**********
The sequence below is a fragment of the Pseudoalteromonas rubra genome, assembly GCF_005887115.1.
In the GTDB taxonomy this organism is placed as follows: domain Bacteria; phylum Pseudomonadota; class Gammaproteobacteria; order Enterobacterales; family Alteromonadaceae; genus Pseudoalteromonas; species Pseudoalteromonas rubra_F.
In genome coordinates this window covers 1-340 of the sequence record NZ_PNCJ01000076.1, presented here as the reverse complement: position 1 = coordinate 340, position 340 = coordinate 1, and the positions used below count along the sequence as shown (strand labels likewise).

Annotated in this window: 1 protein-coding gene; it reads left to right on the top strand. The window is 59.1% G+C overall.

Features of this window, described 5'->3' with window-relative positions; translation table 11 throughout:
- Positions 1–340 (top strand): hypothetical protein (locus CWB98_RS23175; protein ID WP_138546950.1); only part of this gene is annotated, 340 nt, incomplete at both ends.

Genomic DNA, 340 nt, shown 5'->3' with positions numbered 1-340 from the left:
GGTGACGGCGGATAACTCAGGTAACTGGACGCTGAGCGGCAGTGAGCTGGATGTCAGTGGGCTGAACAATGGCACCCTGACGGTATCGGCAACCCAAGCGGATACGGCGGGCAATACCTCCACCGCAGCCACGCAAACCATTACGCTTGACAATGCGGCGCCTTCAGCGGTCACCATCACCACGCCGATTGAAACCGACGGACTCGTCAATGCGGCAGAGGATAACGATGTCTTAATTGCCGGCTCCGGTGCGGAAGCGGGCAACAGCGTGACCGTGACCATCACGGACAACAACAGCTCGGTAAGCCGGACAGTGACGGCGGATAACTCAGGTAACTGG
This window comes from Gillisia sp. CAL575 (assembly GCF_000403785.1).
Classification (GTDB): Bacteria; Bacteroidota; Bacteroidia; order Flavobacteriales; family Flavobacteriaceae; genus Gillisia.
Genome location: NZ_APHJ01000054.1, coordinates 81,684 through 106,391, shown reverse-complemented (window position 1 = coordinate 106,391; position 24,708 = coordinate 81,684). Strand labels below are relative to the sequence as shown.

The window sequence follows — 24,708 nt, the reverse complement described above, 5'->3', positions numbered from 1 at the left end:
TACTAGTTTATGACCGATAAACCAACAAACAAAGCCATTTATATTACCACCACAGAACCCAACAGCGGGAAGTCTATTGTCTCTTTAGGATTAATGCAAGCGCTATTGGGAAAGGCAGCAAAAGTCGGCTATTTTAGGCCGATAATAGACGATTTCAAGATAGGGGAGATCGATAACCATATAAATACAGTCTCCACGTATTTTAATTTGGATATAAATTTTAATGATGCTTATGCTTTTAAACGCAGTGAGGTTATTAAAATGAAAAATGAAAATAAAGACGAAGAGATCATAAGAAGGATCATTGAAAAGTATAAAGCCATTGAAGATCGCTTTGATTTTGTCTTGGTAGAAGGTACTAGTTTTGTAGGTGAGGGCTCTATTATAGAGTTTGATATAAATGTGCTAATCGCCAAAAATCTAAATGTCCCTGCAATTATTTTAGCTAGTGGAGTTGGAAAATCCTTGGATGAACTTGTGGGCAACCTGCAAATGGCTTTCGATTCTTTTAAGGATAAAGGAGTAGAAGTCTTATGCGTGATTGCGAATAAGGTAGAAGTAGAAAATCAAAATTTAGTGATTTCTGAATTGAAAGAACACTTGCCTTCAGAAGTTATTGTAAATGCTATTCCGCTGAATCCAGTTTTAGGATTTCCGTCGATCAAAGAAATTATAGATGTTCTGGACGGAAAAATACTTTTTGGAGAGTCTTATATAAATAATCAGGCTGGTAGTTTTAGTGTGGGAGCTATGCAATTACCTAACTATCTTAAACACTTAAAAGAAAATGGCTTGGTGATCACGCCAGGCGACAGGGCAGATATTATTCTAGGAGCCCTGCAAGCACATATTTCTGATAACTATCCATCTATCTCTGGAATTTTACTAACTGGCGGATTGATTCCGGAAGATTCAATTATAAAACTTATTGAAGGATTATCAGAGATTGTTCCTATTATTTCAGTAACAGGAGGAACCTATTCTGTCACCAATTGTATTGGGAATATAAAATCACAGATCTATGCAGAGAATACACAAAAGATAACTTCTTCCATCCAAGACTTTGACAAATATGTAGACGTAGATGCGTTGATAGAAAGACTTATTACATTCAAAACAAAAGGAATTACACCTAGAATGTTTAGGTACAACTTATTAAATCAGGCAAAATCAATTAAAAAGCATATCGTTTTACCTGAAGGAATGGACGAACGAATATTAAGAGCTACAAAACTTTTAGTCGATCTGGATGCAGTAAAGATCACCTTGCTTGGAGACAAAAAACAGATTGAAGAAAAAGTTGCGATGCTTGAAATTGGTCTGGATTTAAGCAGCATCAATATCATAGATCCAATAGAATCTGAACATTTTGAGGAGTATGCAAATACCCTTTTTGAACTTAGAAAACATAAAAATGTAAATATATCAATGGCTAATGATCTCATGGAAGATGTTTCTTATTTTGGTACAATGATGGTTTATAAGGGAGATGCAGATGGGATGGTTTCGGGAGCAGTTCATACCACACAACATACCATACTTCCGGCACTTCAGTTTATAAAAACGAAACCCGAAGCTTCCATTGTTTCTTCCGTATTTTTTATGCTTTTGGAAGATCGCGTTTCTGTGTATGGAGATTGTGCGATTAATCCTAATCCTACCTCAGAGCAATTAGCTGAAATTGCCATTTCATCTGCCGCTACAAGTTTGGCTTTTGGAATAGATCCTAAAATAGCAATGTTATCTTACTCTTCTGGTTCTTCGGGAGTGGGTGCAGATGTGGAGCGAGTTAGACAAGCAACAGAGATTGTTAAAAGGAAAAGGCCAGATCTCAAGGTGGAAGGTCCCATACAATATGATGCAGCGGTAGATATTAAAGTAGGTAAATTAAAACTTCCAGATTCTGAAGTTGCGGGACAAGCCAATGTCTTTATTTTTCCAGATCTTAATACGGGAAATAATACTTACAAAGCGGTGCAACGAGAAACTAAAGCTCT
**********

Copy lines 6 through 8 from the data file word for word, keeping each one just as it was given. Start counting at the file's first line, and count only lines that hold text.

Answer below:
- Positions 1–340 (top strand): hypothetical protein (locus CWB98_RS23175; protein ID WP_138546950.1); only part of this gene is annotated, 340 nt, incomplete at both ends.

Genomic DNA, 340 nt, shown 5'->3' with positions numbered 1-340 from the left:
GGTGACGGCGGATAACTCAGGTAACTGGACGCTGAGCGGCAGTGAGCTGGATGTCAGTGGGCTGAACAATGGCACCCTGACGGTATCGGCAACCCAAGCGGATACGGCGGGCAATACCTCCACCGCAGCCACGCAAACCATTACGCTTGACAATGCGGCGCCTTCAGCGGTCACCATCACCACGCCGATTGAAACCGACGGACTCGTCAATGCGGCAGAGGATAACGATGTCTTAATTGCCGGCTCCGGTGCGGAAGCGGGCAACAGCGTGACCGTGACCATCACGGACAACAACAGCTCGGTAAGCCGGACAGTGACGGCGGATAACTCAGGTAACTGG